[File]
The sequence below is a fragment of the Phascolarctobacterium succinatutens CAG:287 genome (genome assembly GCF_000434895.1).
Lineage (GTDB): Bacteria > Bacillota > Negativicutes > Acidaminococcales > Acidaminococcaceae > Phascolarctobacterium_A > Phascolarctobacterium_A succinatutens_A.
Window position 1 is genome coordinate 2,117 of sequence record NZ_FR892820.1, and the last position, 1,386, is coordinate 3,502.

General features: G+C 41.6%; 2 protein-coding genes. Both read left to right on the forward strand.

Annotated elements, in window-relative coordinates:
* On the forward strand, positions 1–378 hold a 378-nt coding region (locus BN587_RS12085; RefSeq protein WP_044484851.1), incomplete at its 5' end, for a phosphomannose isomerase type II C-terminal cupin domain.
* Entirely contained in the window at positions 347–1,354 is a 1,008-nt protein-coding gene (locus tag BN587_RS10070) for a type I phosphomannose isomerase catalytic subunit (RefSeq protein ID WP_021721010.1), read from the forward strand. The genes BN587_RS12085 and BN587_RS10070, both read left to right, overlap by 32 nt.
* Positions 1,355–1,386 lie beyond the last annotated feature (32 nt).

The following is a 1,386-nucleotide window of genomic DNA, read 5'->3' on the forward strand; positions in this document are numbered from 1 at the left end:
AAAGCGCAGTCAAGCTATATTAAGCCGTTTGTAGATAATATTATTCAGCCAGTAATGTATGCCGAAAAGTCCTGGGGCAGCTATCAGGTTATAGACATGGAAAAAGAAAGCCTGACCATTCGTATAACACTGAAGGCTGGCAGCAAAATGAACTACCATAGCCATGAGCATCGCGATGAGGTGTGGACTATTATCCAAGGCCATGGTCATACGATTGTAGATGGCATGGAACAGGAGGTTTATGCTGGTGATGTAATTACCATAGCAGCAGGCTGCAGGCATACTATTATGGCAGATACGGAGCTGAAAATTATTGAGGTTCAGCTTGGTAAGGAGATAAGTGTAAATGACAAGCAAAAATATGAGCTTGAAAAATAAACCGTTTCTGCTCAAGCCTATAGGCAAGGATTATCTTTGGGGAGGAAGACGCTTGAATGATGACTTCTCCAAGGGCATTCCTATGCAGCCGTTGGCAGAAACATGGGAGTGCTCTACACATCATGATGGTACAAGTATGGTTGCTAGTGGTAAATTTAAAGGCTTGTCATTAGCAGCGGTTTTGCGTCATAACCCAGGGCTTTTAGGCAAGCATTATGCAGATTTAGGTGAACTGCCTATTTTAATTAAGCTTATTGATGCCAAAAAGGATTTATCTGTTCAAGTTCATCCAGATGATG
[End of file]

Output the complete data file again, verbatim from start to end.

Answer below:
The sequence below is a fragment of the Phascolarctobacterium succinatutens CAG:287 genome (genome assembly GCF_000434895.1).
Lineage (GTDB): Bacteria > Bacillota > Negativicutes > Acidaminococcales > Acidaminococcaceae > Phascolarctobacterium_A > Phascolarctobacterium_A succinatutens_A.
Window position 1 is genome coordinate 2,117 of sequence record NZ_FR892820.1, and the last position, 1,386, is coordinate 3,502.

General features: G+C 41.6%; 2 protein-coding genes. Both read left to right on the forward strand.

Annotated elements, in window-relative coordinates:
* On the forward strand, positions 1–378 hold a 378-nt coding region (locus BN587_RS12085; RefSeq protein WP_044484851.1), incomplete at its 5' end, for a phosphomannose isomerase type II C-terminal cupin domain.
* Entirely contained in the window at positions 347–1,354 is a 1,008-nt protein-coding gene (locus tag BN587_RS10070) for a type I phosphomannose isomerase catalytic subunit (RefSeq protein ID WP_021721010.1), read from the forward strand. The genes BN587_RS12085 and BN587_RS10070, both read left to right, overlap by 32 nt.
* Positions 1,355–1,386 lie beyond the last annotated feature (32 nt).

The following is a 1,386-nucleotide window of genomic DNA, read 5'->3' on the forward strand; positions in this document are numbered from 1 at the left end:
AAAGCGCAGTCAAGCTATATTAAGCCGTTTGTAGATAATATTATTCAGCCAGTAATGTATGCCGAAAAGTCCTGGGGCAGCTATCAGGTTATAGACATGGAAAAAGAAAGCCTGACCATTCGTATAACACTGAAGGCTGGCAGCAAAATGAACTACCATAGCCATGAGCATCGCGATGAGGTGTGGACTATTATCCAAGGCCATGGTCATACGATTGTAGATGGCATGGAACAGGAGGTTTATGCTGGTGATGTAATTACCATAGCAGCAGGCTGCAGGCATACTATTATGGCAGATACGGAGCTGAAAATTATTGAGGTTCAGCTTGGTAAGGAGATAAGTGTAAATGACAAGCAAAAATATGAGCTTGAAAAATAAACCGTTTCTGCTCAAGCCTATAGGCAAGGATTATCTTTGGGGAGGAAGACGCTTGAATGATGACTTCTCCAAGGGCATTCCTATGCAGCCGTTGGCAGAAACATGGGAGTGCTCTACACATCATGATGGTACAAGTATGGTTGCTAGTGGTAAATTTAAAGGCTTGTCATTAGCAGCGGTTTTGCGTCATAACCCAGGGCTTTTAGGCAAGCATTATGCAGATTTAGGTGAACTGCCTATTTTAATTAAGCTTATTGATGCCAAAAAGGATTTATCTGTTCAAGTTCATCCAGATGATG